Step 1 – Prepare the Hole
Plant the tree no deeper than the root ball is tall. Dig the hole 18” to 24” wider than the root ball. If the soil is compacted, a hole 3 to 5 times the width of the root ball is recommended. The sides of the hole should be clopped and roughed up to promote root growth.
A common mistake in planting is to over-dig the tree hole. Adding loose soil under the root ball to bring the tree to proper level can cause the tree to sink and drown once the root ball is moistened. Fill the plant hole with water while preparing the site to eliminate air pockets in the soil.
If planting in poorly-draining soil, the hole may be dug so that up to one-third of the root ball is above the ground. To determine if you have a poorly-draining soil, fill the plant hole with water. If it fails to drain within 24 hours, the soil is poorly draining.
Step 2 – Set the Tree
- Cut away or otherwise remove any root ball packaging.
- Cut and remove twine from around the trunk and root ball.
- Remove the burlap bag, if present.
Step 3 – Backfill the Hole
A soil test is best for determining if soil amendments should be added to the tree planting site. Organic amendments are best for trees as manures tend to be high in urea which can burn new roots. Before backfilling with soil amendments, file the hole with water to eliminate air pockets.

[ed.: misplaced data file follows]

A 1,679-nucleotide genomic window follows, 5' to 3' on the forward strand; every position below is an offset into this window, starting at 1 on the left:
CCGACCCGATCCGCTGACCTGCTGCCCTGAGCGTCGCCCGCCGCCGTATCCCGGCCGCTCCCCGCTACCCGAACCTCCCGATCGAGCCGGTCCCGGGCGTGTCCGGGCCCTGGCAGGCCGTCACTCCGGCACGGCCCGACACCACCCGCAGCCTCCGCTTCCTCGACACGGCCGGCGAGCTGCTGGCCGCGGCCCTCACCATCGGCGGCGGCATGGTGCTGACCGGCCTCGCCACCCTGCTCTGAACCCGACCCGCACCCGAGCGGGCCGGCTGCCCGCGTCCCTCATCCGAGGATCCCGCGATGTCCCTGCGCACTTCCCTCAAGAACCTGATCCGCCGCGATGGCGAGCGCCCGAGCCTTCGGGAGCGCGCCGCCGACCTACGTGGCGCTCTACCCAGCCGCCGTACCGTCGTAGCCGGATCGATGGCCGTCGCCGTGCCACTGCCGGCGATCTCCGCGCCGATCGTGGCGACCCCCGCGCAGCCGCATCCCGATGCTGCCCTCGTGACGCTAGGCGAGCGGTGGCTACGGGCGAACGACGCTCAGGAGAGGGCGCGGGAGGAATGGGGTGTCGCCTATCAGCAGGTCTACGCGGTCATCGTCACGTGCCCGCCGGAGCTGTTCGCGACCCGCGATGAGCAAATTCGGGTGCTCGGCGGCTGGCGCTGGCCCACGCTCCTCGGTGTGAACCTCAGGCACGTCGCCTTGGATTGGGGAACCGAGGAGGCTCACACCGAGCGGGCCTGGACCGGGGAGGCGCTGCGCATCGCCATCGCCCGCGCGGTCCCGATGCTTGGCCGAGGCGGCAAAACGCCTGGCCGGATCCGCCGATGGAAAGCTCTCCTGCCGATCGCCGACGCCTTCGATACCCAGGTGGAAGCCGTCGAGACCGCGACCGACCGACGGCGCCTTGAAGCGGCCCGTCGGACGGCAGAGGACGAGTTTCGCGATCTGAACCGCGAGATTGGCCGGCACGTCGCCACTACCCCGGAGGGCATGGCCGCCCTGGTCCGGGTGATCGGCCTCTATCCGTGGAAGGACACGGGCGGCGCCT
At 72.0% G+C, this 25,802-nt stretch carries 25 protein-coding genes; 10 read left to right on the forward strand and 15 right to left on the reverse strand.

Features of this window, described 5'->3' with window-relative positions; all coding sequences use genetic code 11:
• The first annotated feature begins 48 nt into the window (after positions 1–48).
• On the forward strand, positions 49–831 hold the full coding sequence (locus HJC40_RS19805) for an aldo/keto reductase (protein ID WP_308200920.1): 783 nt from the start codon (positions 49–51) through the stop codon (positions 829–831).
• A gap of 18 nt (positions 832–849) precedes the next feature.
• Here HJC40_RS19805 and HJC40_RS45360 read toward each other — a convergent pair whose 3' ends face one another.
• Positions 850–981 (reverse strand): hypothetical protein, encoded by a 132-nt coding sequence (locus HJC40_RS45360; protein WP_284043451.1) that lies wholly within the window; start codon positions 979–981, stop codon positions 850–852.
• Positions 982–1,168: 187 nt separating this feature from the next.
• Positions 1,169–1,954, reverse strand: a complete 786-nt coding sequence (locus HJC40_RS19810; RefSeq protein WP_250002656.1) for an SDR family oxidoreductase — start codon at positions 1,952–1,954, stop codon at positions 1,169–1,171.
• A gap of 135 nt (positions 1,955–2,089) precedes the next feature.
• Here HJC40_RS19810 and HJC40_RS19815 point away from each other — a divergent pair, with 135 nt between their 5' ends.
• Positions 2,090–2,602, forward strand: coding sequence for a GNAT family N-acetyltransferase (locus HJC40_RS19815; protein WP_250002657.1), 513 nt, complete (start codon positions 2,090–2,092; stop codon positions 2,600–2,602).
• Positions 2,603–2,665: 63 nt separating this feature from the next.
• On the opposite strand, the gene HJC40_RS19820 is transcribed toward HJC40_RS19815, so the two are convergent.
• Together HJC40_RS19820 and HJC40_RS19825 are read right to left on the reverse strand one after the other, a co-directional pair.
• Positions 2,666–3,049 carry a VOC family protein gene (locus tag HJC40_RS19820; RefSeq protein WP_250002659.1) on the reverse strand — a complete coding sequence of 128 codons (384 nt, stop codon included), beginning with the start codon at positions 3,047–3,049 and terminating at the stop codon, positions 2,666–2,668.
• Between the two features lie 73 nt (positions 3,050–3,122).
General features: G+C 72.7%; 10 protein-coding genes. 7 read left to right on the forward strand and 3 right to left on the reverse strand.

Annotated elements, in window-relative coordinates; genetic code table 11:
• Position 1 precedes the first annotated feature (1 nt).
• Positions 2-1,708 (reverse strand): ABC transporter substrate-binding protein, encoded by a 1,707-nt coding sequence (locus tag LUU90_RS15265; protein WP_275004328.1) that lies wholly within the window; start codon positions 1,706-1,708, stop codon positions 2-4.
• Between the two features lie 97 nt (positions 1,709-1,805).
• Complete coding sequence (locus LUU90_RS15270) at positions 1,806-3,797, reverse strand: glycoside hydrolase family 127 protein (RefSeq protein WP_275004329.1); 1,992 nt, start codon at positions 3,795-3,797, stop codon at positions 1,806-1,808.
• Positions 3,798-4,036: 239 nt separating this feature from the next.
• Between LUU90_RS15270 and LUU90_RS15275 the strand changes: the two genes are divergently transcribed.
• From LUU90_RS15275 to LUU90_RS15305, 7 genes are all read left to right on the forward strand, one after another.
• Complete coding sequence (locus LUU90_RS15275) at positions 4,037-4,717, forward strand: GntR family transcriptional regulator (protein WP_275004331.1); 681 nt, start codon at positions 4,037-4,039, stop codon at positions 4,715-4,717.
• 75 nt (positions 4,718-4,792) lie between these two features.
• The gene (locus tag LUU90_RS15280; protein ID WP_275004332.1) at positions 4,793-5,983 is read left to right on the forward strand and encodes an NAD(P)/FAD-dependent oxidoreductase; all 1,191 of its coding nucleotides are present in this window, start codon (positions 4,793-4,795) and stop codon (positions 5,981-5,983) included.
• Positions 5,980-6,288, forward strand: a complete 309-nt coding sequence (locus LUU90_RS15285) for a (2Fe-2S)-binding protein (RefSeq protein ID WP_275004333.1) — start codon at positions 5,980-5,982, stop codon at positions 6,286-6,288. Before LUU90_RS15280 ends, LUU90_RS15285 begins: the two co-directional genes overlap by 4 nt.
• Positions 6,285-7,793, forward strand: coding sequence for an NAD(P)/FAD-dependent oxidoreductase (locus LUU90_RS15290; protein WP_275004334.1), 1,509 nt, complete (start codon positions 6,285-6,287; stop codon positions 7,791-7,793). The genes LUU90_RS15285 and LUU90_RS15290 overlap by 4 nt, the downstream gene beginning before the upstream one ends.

Build a watering basin from surrounding soil. Raise the edges of the basin about 4 inches and compact the sides to prevent erosion.
Step 4 – Add Mulch
Organic materials make the best mulch. Read more about mulching.
Step 5 – Staking
Young trees may require staking during their first growth season to make sure they anchor properly in the ground. Stakes should be soft and loosely connected so not to damage the tree. Refer to the Staking section at this site for more information.
Arbor Day’s website has several helpful tree planting videos
Check out the New Tree Planting Guide from International Society of Arboriculture